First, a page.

Saturday, January 10, 2009

Now is the Hour

It is a fascinating experience to read a novel, written by someone you once knew, set in the town in which you once lived at a time when you were there. Now is the Hour, by Tom Spanbauer is that book.

I loved reading this book. It is one that I wanted to never end. Perhaps it was because the setting was so familiar, but probably it was because it is a very good book.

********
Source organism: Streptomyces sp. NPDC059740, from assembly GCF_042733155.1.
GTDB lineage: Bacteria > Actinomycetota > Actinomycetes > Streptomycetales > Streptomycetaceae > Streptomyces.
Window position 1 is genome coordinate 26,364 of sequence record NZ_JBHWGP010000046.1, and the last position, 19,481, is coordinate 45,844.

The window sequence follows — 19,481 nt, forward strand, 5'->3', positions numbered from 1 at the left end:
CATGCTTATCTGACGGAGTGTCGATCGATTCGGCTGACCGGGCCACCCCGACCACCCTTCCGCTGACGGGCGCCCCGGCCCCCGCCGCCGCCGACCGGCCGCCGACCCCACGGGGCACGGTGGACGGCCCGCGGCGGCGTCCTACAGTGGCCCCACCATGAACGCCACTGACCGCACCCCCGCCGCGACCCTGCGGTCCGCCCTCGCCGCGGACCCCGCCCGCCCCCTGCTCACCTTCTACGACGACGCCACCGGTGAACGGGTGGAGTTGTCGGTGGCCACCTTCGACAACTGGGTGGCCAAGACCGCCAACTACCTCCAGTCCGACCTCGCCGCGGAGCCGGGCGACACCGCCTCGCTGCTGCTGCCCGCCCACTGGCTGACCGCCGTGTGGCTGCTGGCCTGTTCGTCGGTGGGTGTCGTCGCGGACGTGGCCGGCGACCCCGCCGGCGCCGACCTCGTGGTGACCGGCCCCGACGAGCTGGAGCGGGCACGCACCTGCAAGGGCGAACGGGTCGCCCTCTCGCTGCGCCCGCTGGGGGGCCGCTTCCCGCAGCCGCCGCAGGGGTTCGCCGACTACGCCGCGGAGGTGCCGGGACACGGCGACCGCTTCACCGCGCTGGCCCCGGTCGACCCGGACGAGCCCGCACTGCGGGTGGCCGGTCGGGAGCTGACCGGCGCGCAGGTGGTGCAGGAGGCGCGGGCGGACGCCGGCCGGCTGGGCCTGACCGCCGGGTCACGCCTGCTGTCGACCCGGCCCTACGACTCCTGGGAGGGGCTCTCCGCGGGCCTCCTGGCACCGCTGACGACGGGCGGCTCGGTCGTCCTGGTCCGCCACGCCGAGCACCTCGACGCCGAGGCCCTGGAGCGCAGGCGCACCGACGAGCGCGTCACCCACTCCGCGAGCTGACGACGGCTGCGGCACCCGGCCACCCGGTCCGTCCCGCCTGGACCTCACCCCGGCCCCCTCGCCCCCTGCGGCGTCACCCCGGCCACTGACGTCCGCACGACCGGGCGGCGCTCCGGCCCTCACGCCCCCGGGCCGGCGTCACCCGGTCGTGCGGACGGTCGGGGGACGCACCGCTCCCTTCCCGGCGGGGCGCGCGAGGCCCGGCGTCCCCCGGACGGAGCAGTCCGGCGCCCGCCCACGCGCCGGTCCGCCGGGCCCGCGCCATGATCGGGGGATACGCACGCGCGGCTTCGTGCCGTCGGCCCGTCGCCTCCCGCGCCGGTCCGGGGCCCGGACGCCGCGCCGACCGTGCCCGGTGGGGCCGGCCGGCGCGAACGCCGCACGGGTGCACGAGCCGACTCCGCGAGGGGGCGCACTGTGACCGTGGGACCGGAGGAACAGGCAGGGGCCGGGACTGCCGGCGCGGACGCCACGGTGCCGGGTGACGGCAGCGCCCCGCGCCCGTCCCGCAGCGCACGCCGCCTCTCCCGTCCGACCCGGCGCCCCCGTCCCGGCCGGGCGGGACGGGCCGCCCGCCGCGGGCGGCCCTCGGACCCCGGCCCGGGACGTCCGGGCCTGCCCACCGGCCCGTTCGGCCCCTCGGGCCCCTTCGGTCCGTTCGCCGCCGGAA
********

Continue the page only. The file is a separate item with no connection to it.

I first met Tom on the first day of ninth grade at Hawthorne Junior High School, in Pocatello, Idaho. I had transferred from another school because my parents moved over the summer. Tom was entering public school for the first time, having gone to a private Catholic school for his first eight years. We were in the same English class. The teacher called on Tom and Tom popped up out of his seat to answer. Students snickered, the teacher sighed and said, "sit down, sit down" in a tired way and muttered something about nuns and Catholic schools and that's not the way we do it here. As a fellow newbie to the school, I felt an immediate bond and instant dislike for the teacher. Tom was quiet and smart and unfailingly polite. He had a sweet smile and my friends and I all agreed he was quite cute. That spring I invited him to be my date for a dance being held by the Job's Daughters group I belonged to. It was, as I remember, a fairly awkward evening, with long gaps in the conversation—we were both pretty shy in those days. But we enjoyed dancing and he was a good dancer. This first date did not lead to romance, but rather to a casual, superficial friendship that lasted through High School and into college. Then I lost track of him. Years went by and we moved to Portland in 1993. I saw in the paper that Tom Spanbauer would be reading from his new novel at a local bookstore, and learned that he lived in Portland. I went to the reading and afterward sought him out. He remembered me and mentioned that I had been his first date and he thought his mother still had the photo that was taken of us in our party clothes. He seemed as gentle and polite as he was in the ninth grade. Since then I have read all four of his novels and seen him from time to time at readings.